Developing A Financial Plan

Some guides to help you develop a sound financial plan for today and the future, no matter where you are in your life’s journey.

Financial Guides

This Financial Guide tells you how to begin the financial planning process. It provides worksheets to help you find out where you are financially and where you want to be in the future. It will help you identify your goals, determine your net worth and cash flow, plan to achieve your goals as well as begin to put your plan into action.

Financial security derives not only from acquiring more money but from planning. A solid financial plan can alleviate financial worries about the future and ensure that you will meet your financial goals–whether they relate to retirement, asset acquisition, education, or just vacations.

Tip: Review your financial plan every year to keep it up to date. If you set it up properly initially, it is relatively easy to review and keep current.

This Financial Guide allows you to take the first step towards a solid plan. By following the instructions and guidelines contained in it, you can find out where you are now and how you can put your plan into action.

There are many ways to approach setting up a financial plan. The one outlined in this guide is just one of a number of approaches. Your financial advisor can assist you in setting up the financial plan that best meets your particular situation and needs.

Identify Your Goals

Spend some time thinking and talking with family members about what you would like to achieve financially. What would make you and them happy? What would be fulfilling? Would you like to start your own business? Retire early? Acquire a vacation home? Pursue a hobby? Travel?

Perhaps you’d like to change careers, and you’ll need money to finance an education in a different field. Or perhaps you’d like to have a large amount of money to give to your favorite charity. Once you’ve got some idea of what you’d like to accomplish, fill out the Goals Worksheet below.

  • The “Goals” section should state what you’d like to accomplish. Be as specific as possible, e.g., instead of writing “Acquire a bigger home,” write “Acquire a home with at least 12 rooms in Anytown.”
  • The “Amount” needed should be an estimate of the amount of money you’ll need. For instance, to retire early, you might estimate that you’ll need a $400,000 nest egg by the time you reach age 50, or to buy a vacation home, you might estimate that you’ll need a $50,000 down payment.
  • The “Target Date” section should include the approximate year or, in the case of short-term goals such as a vacation in the current year, the month in which you would like to achieve your goal.
Goals Amount Needed Target Date
$
$
$
$
$
$
$
$
$
$

Determine Your Net Worth

Your financial plan should include an inventory of the existing financial resources you’ll be using to achieve the goals you decided on above.

Fill out the personal statement of net worth below. This will enable you to estimate the value of everything you own, minus the value of your debts. When asked for a value, use what the property would fetch if you sold it today at its market value.

It may take some time to do this, but the effort will be worth it. This is the foundation for your financial plan.

FINANCIAL STATEMENT

Date:

ASSETS (Current Value) TOTAL SELF SPOUSE
Checking accounts $ $ $
Savings accounts $ $ $
Brokerage accounts $ $ $
Money market accounts $ $ $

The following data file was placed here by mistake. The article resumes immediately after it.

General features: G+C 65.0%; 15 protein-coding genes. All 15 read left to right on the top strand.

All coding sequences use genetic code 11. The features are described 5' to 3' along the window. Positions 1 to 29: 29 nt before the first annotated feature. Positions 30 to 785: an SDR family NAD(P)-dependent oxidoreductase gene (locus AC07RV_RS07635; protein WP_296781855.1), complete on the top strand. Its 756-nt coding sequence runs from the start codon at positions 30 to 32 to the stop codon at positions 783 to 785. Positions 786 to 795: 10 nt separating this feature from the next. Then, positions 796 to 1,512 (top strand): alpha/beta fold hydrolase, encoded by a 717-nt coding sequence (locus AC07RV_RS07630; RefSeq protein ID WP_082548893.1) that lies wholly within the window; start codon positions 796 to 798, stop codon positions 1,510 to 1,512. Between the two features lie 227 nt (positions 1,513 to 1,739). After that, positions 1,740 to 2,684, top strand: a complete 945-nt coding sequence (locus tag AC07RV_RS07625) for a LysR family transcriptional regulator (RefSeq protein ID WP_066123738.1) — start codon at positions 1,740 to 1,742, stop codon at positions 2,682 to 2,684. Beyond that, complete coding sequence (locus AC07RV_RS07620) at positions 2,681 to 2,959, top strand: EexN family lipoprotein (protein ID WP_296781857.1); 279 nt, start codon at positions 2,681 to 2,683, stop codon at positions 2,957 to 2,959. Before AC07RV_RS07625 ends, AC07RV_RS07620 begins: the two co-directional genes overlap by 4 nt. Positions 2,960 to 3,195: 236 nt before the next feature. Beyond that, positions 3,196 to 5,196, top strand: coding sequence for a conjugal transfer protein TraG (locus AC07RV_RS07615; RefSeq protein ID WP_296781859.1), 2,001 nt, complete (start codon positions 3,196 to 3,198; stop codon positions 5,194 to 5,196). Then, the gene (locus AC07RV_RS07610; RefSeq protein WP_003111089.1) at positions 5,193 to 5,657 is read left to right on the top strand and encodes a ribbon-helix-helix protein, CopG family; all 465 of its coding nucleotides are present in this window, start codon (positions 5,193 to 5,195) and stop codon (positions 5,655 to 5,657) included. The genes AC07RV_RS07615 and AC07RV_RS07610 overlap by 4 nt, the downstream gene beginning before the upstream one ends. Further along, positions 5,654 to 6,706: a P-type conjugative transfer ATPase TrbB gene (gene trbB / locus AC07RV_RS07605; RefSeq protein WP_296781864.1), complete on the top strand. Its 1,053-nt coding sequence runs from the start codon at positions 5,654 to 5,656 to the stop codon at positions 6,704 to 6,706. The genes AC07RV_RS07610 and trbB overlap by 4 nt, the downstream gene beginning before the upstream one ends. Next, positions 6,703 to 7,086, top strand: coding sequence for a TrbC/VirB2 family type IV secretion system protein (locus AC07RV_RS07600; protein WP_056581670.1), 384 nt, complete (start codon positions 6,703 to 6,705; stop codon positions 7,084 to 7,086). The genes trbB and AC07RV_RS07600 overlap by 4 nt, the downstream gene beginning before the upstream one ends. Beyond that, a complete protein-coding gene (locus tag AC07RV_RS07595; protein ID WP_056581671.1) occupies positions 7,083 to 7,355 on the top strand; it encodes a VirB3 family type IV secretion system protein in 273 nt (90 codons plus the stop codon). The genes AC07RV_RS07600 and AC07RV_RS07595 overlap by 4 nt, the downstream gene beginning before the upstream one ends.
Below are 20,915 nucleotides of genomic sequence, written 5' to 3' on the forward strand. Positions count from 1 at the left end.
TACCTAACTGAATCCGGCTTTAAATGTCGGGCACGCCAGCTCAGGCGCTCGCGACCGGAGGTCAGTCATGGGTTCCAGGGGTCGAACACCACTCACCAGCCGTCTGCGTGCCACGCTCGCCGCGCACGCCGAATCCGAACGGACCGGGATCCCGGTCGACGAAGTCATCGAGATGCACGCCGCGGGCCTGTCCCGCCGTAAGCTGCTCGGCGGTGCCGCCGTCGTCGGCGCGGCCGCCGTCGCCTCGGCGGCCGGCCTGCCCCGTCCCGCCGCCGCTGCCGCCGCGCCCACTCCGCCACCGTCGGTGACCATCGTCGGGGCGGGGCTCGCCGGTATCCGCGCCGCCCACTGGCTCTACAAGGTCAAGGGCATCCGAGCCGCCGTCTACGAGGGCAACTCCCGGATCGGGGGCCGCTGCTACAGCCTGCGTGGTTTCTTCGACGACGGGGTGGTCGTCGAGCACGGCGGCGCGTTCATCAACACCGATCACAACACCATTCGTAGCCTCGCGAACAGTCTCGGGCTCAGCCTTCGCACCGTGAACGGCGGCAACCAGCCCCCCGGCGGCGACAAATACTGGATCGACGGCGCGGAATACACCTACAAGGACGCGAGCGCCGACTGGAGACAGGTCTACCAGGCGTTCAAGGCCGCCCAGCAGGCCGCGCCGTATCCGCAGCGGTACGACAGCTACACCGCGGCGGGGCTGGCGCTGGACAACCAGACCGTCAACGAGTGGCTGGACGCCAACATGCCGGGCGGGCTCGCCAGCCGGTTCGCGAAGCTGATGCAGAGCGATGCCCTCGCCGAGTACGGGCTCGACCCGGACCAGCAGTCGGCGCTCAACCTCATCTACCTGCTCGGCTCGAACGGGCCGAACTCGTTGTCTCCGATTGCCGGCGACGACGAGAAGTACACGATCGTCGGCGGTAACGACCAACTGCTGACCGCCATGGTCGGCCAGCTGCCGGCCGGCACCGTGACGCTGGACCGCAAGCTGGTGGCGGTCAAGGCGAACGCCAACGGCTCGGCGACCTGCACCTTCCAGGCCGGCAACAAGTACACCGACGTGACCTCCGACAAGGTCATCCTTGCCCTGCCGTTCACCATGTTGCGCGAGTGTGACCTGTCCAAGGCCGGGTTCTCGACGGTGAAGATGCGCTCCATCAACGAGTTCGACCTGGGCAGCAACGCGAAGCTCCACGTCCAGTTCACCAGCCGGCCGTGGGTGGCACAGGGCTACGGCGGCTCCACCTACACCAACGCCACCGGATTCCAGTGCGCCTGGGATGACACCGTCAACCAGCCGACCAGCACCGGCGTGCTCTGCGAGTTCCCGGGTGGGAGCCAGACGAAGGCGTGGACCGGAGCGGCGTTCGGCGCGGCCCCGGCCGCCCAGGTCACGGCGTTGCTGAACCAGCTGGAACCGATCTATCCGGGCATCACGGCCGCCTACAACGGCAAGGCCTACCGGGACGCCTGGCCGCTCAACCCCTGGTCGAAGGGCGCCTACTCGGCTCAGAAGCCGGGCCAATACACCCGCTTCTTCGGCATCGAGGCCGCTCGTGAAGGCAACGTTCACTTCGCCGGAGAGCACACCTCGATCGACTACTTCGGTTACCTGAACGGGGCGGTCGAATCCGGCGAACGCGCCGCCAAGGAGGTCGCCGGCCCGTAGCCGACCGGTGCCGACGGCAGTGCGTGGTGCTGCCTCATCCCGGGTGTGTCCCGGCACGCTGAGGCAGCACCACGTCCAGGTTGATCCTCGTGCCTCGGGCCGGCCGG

Certificates of deposit $ $ $
IRA accounts $ $ $
Keogh accounts $ $ $
401(k) plans $ $ $
Pension plans $ $ $
Other retirement accounts $ $ $
Life insurance (cash values) $ $ $
Annuities $ $ $
Bonds (government) $ $ $
Bonds (corporate) $ $ $
Mutual funds $ $ $
Stocks $ $ $
Other securities $ $ $
Money owed to you $ $ $
Home $ $ $
Other real estate $ $ $
Automobiles $ $ $
Household furnishings $ $ $
Jewelry $ $ $
Other assets $ $ $
Total Assets $ $ $
LIABILITIES (Current Value) TOTAL SELF SPOUSE
Home mortgage
Other mortgages
Automobile loans
Credit card balances
Installment accounts
Contractual obligations
Money owed to others
Income taxes
Pledges
Other debts
Total Liabilities
Total Assets (from above) $ $ $
Less Liabilities (from above) $ $ $
Net Worth (Assets less Liabilities) $ $ $

This statement should be reviewed to determine which assets are available to achieve the goals you listed above. If most of your net worth is tied up in your home and personal use assets (such as furniture and cars), you may not be able to achieve your goals. Which assets are available to invest towards your goals? Are they sufficient? If not, you may need to liquidate other assets or start a savings plan out of your cash flow to come up with the necessary funds.

Determine Your Cash Flow

Once you’ve completed the net worth statement, fill in the cash flow statement below. This will give you an estimate of what you earn per year-your salary, investment income, and retirement income and what your current expenses are. To fill out this form, it will help to have on hand your check register and one year’s worth of credit card receipts.

Here’s why the cash flow statement is so important: once you know how much is coming in and how much of it is going out in the form of expenses, you can start to make adjustments in your discretionary expenses in order to meet your saving and investment goals.

CASH FLOW STATEMENT

Period: to

Income Total Self Spouse
Salary/Wages $ $ $
Interest/Dividends
Social Security
Retirement Plans
Reimbursements (only if included as an expense)
Sale of investments
Other income
Total Income $ $ $
Expenses Total Self Spouse
Savings (including pension plan contributions)
Income taxes
Property taxes
Insurance (health, disability, life, car, home)
Mortgage/rent
Other debt payments
Utilities (heat, electric, water, garbage, phone)
Transportation
Vacation